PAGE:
As an extremely active child and teenager, I still had to use my cane, quite often; but it wasn’t until I attended The Colorado Center for the Blind That I truly began to develop confidence in my travel skills. The CCB is a full emersion training program offering various session lengths, that helps blind people of all ages, develop and hone independent living skills. At the CCB, students are taught by blind instructors, people who use the techniques they are teaching on a daily basis in their own lives. This method of teaching, coupled with firsthand understanding of some of the reasons I was struggling, as well as the freedom and necessity to fully explore my surroundings, led me to trust the decisions I made when traveling and to accept that those around me may be uncomfortable, but I still had to travel if I wanted to get anything done. By the time I finished my training, I was comfortable with getting lost, and with traveling to brand new destinations independently. Despite all this confidence and newly embraced independence, something was still missing.
Our Independence Training Program 2016 by CoCenterOrg
Growing up, I had a few amazing role models that were also blind, strong empowered women that I looked to as second moms and older sisters. These women used guide dogs to get around. A guide dog is classified as a service dog via the guidelines set forth by The American’s with Disabilities Act These dogs have undergone extensive training to be able to alert their handlers of obstacles, changes in terrain, overhanging hazards, crowds, or individual people, and to react to traffic. They are not perfect, nor do they suddenly stop being first and foremost, a dog. They are not super genius live GPS units, (although they are super geniuses) and they are not glorified pets with extra privileges. They are dogs that have been trained to do a job, that changes the life of their handler each and every day, and I wanted to be a part of that amazing experience. The independence, confidence, and ease with which my role models navigated their worlds was something I wanted to experience. I wanted to share the bond that such a partnership can build out of love, and plain old trust.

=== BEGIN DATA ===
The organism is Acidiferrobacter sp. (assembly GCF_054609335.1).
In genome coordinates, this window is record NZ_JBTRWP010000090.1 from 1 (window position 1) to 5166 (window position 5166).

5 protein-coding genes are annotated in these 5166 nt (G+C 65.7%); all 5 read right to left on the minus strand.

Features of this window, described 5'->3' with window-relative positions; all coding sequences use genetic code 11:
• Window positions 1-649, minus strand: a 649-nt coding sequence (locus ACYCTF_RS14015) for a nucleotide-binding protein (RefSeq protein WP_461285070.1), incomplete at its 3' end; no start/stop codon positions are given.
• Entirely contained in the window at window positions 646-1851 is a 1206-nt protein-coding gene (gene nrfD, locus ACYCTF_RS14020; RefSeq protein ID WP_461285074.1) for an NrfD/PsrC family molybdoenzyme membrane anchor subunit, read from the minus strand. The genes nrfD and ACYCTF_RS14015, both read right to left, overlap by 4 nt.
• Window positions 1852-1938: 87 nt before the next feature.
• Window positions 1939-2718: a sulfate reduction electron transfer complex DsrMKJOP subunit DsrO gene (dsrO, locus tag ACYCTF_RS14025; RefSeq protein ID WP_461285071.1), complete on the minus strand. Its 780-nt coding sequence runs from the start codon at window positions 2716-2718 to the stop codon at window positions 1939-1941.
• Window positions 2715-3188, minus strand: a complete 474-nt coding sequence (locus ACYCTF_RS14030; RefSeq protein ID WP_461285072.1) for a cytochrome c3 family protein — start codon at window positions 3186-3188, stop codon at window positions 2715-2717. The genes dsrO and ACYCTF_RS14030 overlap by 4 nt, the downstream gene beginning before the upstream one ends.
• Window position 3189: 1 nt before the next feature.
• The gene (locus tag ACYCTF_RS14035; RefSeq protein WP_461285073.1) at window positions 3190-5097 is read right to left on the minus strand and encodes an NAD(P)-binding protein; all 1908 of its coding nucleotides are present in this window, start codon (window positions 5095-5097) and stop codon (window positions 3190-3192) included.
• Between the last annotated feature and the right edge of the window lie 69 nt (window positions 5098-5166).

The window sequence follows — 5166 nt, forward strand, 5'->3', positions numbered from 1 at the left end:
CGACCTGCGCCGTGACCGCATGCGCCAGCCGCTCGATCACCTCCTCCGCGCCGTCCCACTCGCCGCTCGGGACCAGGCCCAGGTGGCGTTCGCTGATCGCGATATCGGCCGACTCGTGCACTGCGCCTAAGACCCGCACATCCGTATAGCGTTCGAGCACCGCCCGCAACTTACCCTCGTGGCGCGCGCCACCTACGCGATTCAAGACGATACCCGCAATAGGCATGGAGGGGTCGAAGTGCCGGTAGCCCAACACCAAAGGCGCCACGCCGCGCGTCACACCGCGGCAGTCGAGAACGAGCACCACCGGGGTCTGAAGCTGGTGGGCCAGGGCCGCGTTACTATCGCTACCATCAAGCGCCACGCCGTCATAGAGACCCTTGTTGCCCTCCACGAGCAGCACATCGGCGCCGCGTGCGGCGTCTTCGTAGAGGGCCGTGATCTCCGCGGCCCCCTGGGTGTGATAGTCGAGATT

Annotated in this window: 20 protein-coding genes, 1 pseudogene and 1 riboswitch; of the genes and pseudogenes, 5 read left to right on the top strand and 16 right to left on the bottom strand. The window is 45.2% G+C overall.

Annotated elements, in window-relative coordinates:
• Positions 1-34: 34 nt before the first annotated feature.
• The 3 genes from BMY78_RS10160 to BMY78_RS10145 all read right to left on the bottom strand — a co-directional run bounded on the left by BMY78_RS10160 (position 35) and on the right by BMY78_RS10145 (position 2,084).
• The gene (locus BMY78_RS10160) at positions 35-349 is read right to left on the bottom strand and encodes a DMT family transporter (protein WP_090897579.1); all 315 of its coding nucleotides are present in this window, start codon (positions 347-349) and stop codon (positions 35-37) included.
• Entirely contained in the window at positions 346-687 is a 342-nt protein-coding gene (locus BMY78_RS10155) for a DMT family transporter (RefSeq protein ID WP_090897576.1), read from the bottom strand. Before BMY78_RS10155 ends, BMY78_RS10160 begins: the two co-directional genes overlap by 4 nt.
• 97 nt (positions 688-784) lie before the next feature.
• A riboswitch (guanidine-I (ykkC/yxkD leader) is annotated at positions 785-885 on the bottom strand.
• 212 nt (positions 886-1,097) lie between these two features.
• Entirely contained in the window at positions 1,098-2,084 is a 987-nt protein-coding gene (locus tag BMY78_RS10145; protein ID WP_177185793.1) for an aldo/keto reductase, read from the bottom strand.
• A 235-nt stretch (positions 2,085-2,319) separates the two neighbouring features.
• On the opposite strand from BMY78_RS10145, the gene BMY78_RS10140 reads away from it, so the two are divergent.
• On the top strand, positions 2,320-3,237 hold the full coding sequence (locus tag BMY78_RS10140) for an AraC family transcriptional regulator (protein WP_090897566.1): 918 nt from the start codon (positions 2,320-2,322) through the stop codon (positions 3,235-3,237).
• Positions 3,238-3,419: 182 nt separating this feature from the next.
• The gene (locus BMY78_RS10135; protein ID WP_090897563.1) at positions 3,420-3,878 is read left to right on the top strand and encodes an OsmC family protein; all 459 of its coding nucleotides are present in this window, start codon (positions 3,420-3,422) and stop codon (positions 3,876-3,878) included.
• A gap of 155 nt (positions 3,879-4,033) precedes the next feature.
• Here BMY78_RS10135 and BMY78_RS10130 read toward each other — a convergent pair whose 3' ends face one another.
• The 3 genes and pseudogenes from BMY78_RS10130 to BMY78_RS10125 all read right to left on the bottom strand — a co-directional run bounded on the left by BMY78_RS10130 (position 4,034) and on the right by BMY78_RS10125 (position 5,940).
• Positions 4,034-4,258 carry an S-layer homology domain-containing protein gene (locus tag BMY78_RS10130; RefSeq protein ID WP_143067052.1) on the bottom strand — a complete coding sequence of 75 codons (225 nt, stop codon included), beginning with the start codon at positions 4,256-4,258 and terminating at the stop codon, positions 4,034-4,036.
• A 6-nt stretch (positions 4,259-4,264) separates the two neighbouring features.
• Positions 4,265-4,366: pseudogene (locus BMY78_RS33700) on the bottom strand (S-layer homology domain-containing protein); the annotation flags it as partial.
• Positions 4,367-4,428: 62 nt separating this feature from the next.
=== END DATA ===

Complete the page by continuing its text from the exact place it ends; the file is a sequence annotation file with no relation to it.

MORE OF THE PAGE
So, after gaining the necessary travel skills from The Colorado Center for the Blind, I applied to Guide Dogs for the Blind and began the process of getting my own guide. After submitting necessary paperwork, which includes medical documents and confirmation from an instructor of your travel abilities, GDB conducts an in home interview to determine whether or not you would be a good candidate for a dog. They note things like, area you live in, your lifestyle, height, walk speed, personality, and familiarity with dogs. Once this stage is complete, you are placed on a waiting list, and the search begins to find you the perfect match. My home interview went amazingly…except for my inability to issue a worthwhile correction.
Soon, it was time to meet the dog that would change my world.